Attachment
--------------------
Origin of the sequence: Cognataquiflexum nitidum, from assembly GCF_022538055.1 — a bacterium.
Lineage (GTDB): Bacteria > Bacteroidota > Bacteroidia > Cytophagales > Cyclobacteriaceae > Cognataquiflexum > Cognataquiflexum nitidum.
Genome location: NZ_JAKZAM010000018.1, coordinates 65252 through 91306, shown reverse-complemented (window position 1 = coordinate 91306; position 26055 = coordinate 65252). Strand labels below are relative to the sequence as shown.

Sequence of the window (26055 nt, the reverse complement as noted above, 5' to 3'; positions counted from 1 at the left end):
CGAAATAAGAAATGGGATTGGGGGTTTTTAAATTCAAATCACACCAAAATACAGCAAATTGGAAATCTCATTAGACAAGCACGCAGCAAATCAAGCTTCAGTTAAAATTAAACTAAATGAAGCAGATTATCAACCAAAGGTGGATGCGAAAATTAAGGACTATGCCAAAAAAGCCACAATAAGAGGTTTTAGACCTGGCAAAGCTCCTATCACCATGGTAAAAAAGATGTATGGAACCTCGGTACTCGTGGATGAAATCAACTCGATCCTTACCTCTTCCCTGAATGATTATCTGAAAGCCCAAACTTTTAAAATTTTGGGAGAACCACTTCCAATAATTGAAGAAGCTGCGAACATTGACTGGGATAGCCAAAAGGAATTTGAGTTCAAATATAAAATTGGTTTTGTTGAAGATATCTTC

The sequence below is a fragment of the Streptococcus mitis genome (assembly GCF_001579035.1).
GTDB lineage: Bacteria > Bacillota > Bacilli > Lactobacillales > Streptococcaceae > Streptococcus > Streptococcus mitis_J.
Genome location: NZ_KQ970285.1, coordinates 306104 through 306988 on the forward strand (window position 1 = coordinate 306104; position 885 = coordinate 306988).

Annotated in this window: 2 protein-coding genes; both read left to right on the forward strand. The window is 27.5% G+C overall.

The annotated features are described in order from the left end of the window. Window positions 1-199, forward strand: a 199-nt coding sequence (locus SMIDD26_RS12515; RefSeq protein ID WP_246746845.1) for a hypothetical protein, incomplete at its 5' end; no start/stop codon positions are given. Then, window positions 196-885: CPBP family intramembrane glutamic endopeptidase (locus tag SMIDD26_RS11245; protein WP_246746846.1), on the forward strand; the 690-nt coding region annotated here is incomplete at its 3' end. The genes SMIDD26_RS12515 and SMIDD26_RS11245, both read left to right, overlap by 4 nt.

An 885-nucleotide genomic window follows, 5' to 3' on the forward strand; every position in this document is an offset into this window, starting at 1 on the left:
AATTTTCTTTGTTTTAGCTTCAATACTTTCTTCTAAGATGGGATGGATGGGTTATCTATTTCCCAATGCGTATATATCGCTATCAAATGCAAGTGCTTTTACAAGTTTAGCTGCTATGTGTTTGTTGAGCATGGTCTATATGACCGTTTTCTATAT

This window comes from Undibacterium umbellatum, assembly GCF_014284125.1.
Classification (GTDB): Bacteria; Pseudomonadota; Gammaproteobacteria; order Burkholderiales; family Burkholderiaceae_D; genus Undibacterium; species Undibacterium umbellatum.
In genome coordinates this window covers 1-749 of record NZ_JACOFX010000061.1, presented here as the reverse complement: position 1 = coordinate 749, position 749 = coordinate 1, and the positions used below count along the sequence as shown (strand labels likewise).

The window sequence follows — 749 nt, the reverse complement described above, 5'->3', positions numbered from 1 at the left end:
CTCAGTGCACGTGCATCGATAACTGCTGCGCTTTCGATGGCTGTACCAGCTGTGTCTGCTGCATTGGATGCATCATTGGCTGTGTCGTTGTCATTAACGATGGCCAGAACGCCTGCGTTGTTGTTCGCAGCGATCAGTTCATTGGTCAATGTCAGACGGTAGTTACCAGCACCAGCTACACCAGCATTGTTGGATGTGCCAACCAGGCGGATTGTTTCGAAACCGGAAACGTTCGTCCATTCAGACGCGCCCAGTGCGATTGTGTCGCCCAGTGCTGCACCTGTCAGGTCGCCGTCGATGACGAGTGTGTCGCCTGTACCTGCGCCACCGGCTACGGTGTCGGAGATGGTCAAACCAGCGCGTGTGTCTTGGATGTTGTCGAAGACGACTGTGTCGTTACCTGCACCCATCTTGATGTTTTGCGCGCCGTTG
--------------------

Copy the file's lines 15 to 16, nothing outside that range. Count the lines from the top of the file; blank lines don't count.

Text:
In genome coordinates this window covers 1-749 of record NZ_JACOFX010000061.1, presented here as the reverse complement: position 1 = coordinate 749, position 749 = coordinate 1, and the positions used below count along the sequence as shown (strand labels likewise).

The window sequence follows — 749 nt, the reverse complement described above, 5'->3', positions numbered from 1 at the left end: